Cat cafe - would you like a tabby with that?
It is often difficult these days to combine a busy lifestyle with keeping a pet. This is particularly true in countries like Japan, where people in big cities mostly live in apartments where keeping a pet is often forbidden. However, even petless people are coming to recognise the advantages that pets such as cats can bring to our lives. Psychological studies have shown that interacting with a pet lowers stress, helps autistic children, provides company to older people and even benefits patients who suffer from heart disease.
So if some people can't have cats at home, why not have them in a public place where people who want to can play with and pet them? Why not indeed? Once the question was asked in this way, the answer was quickly developed into the concept cat cafe. The world's first cat cafe opened in 1998. It was located in the densely populated city of Taipei, Taiwan. The cafe was a hit with the public and the idea quickly spread to Japan where the first Japanese cat cafe opened in Osaka in 2004. Tokyo followed soon after with its first coffee shop 'Cat Store' in 2005.
There are now almost 40 cat cafes in Tokyo and they are very popular. Many of those cafes have customers who make a detour on their way from work to visit their favourite coffee shop and say hello to their favourite cats. These places also attract a lot of tourists.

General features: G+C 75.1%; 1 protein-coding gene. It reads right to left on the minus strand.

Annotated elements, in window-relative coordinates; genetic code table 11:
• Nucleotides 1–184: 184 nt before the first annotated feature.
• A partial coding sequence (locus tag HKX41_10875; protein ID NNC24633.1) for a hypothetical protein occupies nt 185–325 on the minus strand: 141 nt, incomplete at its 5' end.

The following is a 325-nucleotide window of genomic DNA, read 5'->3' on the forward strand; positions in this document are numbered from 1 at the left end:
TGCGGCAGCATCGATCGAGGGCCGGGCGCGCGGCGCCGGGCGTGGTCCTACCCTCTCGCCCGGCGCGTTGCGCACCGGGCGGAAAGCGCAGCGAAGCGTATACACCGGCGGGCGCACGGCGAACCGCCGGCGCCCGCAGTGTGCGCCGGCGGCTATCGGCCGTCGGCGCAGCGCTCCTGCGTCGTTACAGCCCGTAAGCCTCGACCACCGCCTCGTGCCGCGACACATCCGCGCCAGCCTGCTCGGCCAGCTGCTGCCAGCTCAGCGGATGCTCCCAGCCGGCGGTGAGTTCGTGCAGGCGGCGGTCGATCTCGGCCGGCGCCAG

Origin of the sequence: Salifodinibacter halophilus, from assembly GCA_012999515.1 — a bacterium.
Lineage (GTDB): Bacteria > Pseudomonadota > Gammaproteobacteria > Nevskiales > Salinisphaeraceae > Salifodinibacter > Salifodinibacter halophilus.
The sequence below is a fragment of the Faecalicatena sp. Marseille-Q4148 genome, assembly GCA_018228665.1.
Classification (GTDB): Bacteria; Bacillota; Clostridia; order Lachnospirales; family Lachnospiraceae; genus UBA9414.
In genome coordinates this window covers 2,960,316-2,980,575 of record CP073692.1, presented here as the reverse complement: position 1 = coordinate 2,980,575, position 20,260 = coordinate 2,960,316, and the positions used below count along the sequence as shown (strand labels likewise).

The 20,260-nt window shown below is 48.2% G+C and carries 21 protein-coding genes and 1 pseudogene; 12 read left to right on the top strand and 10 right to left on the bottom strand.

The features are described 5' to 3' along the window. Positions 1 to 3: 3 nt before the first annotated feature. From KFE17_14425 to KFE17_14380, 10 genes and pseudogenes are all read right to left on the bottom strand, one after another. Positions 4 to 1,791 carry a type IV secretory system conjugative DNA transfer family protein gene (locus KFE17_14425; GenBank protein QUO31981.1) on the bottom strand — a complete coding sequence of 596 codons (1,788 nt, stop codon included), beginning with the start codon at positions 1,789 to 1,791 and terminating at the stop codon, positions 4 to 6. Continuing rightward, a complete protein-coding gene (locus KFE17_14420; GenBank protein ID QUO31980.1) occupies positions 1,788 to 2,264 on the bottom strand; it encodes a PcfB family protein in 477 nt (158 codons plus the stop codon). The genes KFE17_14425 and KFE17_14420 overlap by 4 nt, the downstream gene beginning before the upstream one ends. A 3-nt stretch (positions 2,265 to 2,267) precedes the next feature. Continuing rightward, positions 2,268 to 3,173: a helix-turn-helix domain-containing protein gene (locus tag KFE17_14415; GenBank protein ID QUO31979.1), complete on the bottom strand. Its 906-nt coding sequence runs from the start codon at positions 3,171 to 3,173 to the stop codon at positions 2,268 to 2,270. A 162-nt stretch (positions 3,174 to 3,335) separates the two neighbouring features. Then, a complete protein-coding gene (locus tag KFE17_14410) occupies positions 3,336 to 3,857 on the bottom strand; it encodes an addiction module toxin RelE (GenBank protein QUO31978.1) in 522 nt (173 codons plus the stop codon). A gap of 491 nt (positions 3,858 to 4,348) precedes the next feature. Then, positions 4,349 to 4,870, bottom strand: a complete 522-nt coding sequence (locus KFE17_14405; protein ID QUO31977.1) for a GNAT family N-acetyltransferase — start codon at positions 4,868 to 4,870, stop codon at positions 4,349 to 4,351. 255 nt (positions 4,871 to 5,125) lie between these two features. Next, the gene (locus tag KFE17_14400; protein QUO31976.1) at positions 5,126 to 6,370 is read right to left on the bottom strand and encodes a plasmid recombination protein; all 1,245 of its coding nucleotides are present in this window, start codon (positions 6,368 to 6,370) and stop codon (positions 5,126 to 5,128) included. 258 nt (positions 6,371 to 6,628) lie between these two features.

In early days cat cafes like Calico in Tokyo, which open in 2007, were an oddity mostly frequented by older women and animal fanciers. Today, to secure a table during busy times patrons need to book in advance. Calico has fourteen resident cats of different breeds and colours but the place is clean and odorless. To keep the place completely hygenic all customers also have to sanitize their hands before they interact with the cats.
Japanese cat cafes cater for all different 'cat likes' of their customers, from rare breeds to formerly stray cats. But with Japanese efficiency, all these places have proper licenses and comply with the strict requirements and regulations of the Animal Treatment and Protection Laws.
The idea of cat cafes is now spreading westward to Europe. Early in 2012 Cafe Neko opened its door to customers in the center of Vienna, Austria.The owner of the coffee shop, Takako Ishimitsu has lived in Vienna for 20 years. She has always been an active supporter of the Vienna animal shelter, so it was a great relief that after three years of negotiations with city officials over hygiene issues, the cafe was finally allowed to open. Now Cafe Neko provides a home to some rescue cats and company to busy Viennese commuters.
In fact Cafe Neko was an instant hit with both locals and tourists. In the words of Ishimitsu: "Surprisingly, more than 99 per cent the reactions are positive. One of our goals is to provide some happiness to people who cannot have cats on their own, because of their jobs or family members suffering from allergies."
Time will show if the popularity of cat cafes will spread as quickly in Europe as it has in Asia, and whether a cat cafe will one day open in a neighbourhood near you!